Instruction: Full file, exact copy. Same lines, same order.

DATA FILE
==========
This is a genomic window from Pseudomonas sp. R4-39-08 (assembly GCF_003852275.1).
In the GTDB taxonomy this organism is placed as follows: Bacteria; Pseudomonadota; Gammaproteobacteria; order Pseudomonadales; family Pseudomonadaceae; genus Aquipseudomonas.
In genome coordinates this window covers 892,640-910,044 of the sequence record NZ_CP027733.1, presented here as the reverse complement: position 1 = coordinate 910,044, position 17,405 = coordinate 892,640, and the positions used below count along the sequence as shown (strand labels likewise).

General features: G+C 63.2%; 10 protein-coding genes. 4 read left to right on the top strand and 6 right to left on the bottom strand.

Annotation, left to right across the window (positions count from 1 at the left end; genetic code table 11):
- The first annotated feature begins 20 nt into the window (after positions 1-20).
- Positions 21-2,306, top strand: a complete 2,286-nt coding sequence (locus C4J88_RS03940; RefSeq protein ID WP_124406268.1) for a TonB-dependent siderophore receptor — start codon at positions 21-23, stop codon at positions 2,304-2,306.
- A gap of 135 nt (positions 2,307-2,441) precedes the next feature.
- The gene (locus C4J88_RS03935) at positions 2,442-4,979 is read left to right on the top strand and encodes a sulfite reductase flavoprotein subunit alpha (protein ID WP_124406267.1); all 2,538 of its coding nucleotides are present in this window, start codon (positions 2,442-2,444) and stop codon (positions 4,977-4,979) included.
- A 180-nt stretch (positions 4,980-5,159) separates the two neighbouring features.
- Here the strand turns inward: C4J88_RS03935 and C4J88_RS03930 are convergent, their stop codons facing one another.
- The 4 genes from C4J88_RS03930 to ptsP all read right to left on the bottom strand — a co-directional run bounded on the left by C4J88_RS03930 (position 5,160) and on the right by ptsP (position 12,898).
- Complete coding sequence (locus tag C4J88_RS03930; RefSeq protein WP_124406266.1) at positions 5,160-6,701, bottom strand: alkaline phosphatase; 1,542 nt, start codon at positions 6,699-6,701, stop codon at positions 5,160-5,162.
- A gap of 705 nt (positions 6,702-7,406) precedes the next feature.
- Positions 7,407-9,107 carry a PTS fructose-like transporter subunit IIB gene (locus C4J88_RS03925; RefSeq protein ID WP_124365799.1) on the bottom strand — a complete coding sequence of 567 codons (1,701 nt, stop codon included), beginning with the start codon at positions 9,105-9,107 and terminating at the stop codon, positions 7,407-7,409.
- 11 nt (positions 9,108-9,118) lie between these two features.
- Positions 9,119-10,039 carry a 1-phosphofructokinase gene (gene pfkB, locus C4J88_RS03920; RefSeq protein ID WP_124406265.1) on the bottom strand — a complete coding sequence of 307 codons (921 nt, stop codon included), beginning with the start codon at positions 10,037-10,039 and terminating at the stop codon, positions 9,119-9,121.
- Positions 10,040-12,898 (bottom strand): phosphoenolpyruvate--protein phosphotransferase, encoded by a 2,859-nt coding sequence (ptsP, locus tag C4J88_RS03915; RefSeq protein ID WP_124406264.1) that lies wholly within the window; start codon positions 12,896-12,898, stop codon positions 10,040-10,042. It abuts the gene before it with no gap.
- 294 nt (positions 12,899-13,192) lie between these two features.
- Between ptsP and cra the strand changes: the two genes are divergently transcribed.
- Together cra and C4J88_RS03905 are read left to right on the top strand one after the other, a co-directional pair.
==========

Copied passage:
This is a genomic window from Pseudomonas sp. R4-39-08 (assembly GCF_003852275.1).
In the GTDB taxonomy this organism is placed as follows: Bacteria; Pseudomonadota; Gammaproteobacteria; order Pseudomonadales; family Pseudomonadaceae; genus Aquipseudomonas.
In genome coordinates this window covers 892,640-910,044 of the sequence record NZ_CP027733.1, presented here as the reverse complement: position 1 = coordinate 910,044, position 17,405 = coordinate 892,640, and the positions used below count along the sequence as shown (strand labels likewise).

General features: G+C 63.2%; 10 protein-coding genes. 4 read left to right on the top strand and 6 right to left on the bottom strand.

Annotation, left to right across the window (positions count from 1 at the left end; genetic code table 11):
- The first annotated feature begins 20 nt into the window (after positions 1-20).
- Positions 21-2,306, top strand: a complete 2,286-nt coding sequence (locus C4J88_RS03940; RefSeq protein ID WP_124406268.1) for a TonB-dependent siderophore receptor — start codon at positions 21-23, stop codon at positions 2,304-2,306.
- A gap of 135 nt (positions 2,307-2,441) precedes the next feature.
- The gene (locus C4J88_RS03935) at positions 2,442-4,979 is read left to right on the top strand and encodes a sulfite reductase flavoprotein subunit alpha (protein ID WP_124406267.1); all 2,538 of its coding nucleotides are present in this window, start codon (positions 2,442-2,444) and stop codon (positions 4,977-4,979) included.
- A 180-nt stretch (positions 4,980-5,159) separates the two neighbouring features.
- Here the strand turns inward: C4J88_RS03935 and C4J88_RS03930 are convergent, their stop codons facing one another.
- The 4 genes from C4J88_RS03930 to ptsP all read right to left on the bottom strand — a co-directional run bounded on the left by C4J88_RS03930 (position 5,160) and on the right by ptsP (position 12,898).
- Complete coding sequence (locus tag C4J88_RS03930; RefSeq protein WP_124406266.1) at positions 5,160-6,701, bottom strand: alkaline phosphatase; 1,542 nt, start codon at positions 6,699-6,701, stop codon at positions 5,160-5,162.
- A gap of 705 nt (positions 6,702-7,406) precedes the next feature.
- Positions 7,407-9,107 carry a PTS fructose-like transporter subunit IIB gene (locus C4J88_RS03925; RefSeq protein ID WP_124365799.1) on the bottom strand — a complete coding sequence of 567 codons (1,701 nt, stop codon included), beginning with the start codon at positions 9,105-9,107 and terminating at the stop codon, positions 7,407-7,409.
- 11 nt (positions 9,108-9,118) lie between these two features.
- Positions 9,119-10,039 carry a 1-phosphofructokinase gene (gene pfkB, locus C4J88_RS03920; RefSeq protein ID WP_124406265.1) on the bottom strand — a complete coding sequence of 307 codons (921 nt, stop codon included), beginning with the start codon at positions 10,037-10,039 and terminating at the stop codon, positions 9,119-9,121.
- Positions 10,040-12,898 (bottom strand): phosphoenolpyruvate--protein phosphotransferase, encoded by a 2,859-nt coding sequence (ptsP, locus tag C4J88_RS03915; RefSeq protein ID WP_124406264.1) that lies wholly within the window; start codon positions 12,896-12,898, stop codon positions 10,040-10,042. It abuts the gene before it with no gap.
- 294 nt (positions 12,899-13,192) lie between these two features.
- Between ptsP and cra the strand changes: the two genes are divergently transcribed.
- Together cra and C4J88_RS03905 are read left to right on the top strand one after the other, a co-directional pair.